Commentary: Licking ice cream and returning it to the store shelf, gargling with mouthwash and spitting it back in the bottle, and urinating on potatoes on a store shelf are three things I would never even think of, as would most rational individuals. My mother taught me right from wrong.
Once when I was 8 or 9, Mama sent me to the corner grocery store to buy Kotex, handing me just the right amount of money as I had performed this task before. As embarrassing as that was, what happened afterwards made an even more indelible impression on me. While there I snuck a candy bar in my pocket and strolled out of Luksa’s Grocery without paying for it.
Not only was Luksa’s Grocery a block away from home, but the family who ran it lived nearby were also a family of Czech origin, and the kids went to school with us. I clearly was not thinking about the consequences should I get caught.
When I walked the
short distance back home and handed my mother the bag containing her feminine
hygiene products, she noticed the chocolate candy. Asked where I got it, I
wrestled for an answer. Never being a good liar I confessed to her that I had
A good spanking would have been deserved but Mom did something even more impressionable. She had me walk back to the store and return the stolen merchandise. Pretending I did so was out of the question so I did as told. As I handed the candy to the elderly lady at the cash register I remember feeling so embarrassed, not only for myself but also for my entire family.
It was as though I had brought shame to my siblings and parents, as well. The store’s owners would surely think less of us after what I did, maybe even ban us from the store. Living in a small town I thought everyone would from this day forward look at all of us as a bunch of low-life white trash.
The cashier accepted the candy bar and thanked me for my honesty. She never said another word about it during my many more visits back to the store and as I got older, she always welcomed me with a smile and friendly greeting.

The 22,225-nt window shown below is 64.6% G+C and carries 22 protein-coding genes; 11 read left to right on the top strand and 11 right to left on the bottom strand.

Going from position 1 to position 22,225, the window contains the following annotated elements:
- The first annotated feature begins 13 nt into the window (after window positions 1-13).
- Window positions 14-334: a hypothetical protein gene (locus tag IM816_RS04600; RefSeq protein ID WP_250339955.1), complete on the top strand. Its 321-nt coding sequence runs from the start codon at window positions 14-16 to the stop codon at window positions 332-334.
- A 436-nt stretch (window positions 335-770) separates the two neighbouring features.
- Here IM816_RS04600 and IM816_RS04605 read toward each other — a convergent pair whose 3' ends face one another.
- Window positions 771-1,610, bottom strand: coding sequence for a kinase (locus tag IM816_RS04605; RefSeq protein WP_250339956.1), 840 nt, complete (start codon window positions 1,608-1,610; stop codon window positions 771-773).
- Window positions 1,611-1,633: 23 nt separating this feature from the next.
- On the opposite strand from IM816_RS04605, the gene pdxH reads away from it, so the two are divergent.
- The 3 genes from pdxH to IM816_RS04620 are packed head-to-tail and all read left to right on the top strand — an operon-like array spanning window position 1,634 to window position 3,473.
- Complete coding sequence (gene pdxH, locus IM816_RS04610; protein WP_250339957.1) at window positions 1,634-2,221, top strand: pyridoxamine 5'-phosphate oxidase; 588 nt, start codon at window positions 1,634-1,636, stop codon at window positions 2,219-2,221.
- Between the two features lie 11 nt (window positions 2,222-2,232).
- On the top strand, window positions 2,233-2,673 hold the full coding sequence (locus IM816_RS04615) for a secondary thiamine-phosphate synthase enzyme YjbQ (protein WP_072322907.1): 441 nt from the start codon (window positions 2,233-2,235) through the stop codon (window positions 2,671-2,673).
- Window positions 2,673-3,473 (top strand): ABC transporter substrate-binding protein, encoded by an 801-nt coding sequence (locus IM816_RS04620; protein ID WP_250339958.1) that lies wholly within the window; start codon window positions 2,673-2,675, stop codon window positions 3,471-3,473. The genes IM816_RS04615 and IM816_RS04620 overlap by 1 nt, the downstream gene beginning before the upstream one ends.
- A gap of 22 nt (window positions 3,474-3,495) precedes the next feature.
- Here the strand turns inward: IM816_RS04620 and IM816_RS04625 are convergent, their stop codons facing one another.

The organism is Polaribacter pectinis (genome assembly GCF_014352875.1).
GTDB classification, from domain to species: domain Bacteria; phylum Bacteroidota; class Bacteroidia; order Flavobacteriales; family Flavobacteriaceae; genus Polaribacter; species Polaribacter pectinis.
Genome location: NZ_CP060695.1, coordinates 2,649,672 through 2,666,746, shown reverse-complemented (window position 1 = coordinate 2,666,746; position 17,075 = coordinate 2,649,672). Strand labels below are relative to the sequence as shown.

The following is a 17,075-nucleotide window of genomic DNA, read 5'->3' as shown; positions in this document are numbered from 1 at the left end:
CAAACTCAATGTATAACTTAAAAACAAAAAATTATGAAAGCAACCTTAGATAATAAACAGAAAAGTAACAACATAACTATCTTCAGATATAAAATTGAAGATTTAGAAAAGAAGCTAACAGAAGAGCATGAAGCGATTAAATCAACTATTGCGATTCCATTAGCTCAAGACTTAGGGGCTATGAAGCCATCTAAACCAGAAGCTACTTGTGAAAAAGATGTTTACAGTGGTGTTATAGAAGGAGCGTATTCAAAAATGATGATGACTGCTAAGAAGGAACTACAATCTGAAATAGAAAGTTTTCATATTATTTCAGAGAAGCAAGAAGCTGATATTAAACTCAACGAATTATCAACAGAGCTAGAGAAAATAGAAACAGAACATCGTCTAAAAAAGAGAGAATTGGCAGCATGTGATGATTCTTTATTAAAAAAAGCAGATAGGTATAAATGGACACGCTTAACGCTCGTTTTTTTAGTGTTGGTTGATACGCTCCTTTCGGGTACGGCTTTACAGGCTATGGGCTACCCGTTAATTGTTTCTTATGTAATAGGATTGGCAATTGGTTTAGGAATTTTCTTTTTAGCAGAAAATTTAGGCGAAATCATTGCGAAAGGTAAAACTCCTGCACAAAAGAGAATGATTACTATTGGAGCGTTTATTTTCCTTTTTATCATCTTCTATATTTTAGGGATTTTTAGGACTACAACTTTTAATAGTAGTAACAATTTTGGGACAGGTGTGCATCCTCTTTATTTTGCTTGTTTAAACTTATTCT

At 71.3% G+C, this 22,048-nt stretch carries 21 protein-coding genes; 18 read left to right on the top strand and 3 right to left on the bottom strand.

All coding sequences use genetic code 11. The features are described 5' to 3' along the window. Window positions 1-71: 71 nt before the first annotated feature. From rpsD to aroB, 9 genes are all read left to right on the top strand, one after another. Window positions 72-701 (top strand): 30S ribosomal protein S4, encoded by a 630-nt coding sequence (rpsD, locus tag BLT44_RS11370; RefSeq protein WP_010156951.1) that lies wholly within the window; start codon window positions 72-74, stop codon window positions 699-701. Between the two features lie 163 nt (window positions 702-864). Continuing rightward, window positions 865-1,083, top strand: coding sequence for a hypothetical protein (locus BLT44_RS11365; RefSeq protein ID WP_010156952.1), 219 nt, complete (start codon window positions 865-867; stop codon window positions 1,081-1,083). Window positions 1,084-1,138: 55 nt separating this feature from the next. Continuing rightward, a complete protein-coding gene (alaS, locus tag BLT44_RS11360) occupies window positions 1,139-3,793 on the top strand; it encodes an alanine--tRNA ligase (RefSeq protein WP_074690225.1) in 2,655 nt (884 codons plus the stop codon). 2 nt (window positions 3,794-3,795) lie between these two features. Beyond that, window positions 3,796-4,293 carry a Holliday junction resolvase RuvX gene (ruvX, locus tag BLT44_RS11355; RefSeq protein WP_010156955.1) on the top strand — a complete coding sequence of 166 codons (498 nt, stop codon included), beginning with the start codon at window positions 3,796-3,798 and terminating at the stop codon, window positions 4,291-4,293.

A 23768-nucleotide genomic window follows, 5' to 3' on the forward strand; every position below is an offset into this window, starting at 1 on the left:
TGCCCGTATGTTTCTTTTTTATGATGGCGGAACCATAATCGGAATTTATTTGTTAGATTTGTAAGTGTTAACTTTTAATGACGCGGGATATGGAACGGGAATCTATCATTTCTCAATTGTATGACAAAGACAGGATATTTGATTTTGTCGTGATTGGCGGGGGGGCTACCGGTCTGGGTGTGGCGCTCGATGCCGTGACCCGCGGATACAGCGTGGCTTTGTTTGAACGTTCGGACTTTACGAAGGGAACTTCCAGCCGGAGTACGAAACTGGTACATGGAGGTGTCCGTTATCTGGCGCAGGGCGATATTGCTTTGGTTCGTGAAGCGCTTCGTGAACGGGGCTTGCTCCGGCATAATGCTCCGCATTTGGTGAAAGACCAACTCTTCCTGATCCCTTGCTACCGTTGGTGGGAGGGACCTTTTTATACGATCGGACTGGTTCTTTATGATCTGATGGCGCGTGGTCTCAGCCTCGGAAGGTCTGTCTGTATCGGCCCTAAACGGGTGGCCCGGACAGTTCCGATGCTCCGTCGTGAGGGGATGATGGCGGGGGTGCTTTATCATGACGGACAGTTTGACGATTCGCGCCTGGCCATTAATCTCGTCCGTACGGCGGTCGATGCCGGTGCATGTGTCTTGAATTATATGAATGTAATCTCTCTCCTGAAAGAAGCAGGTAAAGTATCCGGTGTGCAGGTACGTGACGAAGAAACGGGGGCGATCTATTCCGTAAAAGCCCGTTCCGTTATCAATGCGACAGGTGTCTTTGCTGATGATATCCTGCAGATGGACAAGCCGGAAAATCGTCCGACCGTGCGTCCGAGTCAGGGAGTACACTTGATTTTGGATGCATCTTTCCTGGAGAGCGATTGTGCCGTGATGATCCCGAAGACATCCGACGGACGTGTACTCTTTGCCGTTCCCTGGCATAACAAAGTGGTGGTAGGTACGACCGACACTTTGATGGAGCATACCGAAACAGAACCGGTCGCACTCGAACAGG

Blue Bell, mouthwash, and potatoes, oh my!
That brings us to today. A Lufkin, Texas Walmart was the epicenter of a series of disgusting acts in grocery stores involving mouthwash, potatoes and, yes, ice cream.
A teen was recorded snickering with pleasure as she opened up and licked a carton of Blue Bell ice cream at a Walmart before putting the container back into the freezer. The person filming her egged her on, cheering her to “lick it, lick it.”
“We have identified the ‘Blue Bell licker’ as a juvenile from San Antonio,” Lufkin Police wrote. “Under Texas law, anyone under the age of 17 is considered a juvenile.”
It’s enough to make you want to eat the store brand.
Only a week later, a different Walmart customer was videoed gargling mouthwash, spitting it back in the bottle, and returning it to the store shelf.
Maybe I’ll start rinsing with cologne.
Then came the piss de résistance, err, pièce de résistance. A Pennsylvania woman was caught with her pants down, literally, via a screen grab from a surveillance camera at a Walmart. (Insert Walmart People joke here.)
According to a
Walmart spokesperson, a store employee claimed to have seen the woman urinating
on a display of potatoes. The store immediately disposed all of the exposed
merchandise and sanitized the area.
Perhaps I’ll grow my own spuds.
Tampering with consumer products penalties
The Texas Penal Code defines “Consumer Product” as any product offered for sale to or for consumption by the public and includes “food” and “drugs.” “Tamper” means to alter or add a foreign substance to a consumer product to make it probable that the consumer product will cause serious bodily injury.
Tampering with a consumer product is a felony of the second degree unless a person suffers serious bodily injury, in which event it is a felony of the first degree. Simple tampering, such as breaking the seal on a product is a felony of the third degree
Tampering with food and consumable products are crimes, just as theft is. My mother taught me a lesson early in life about respect for others’ property, the difference in right and wrong, and about consequences for your actions.
The perpetrators in the recent rash of malicious acts against consumers unfortunately have not learned those lessons. Lack of respect for others property while seeking one’s 15 minutes of fame has taken precedence over the shame incurred, if any, to self and family.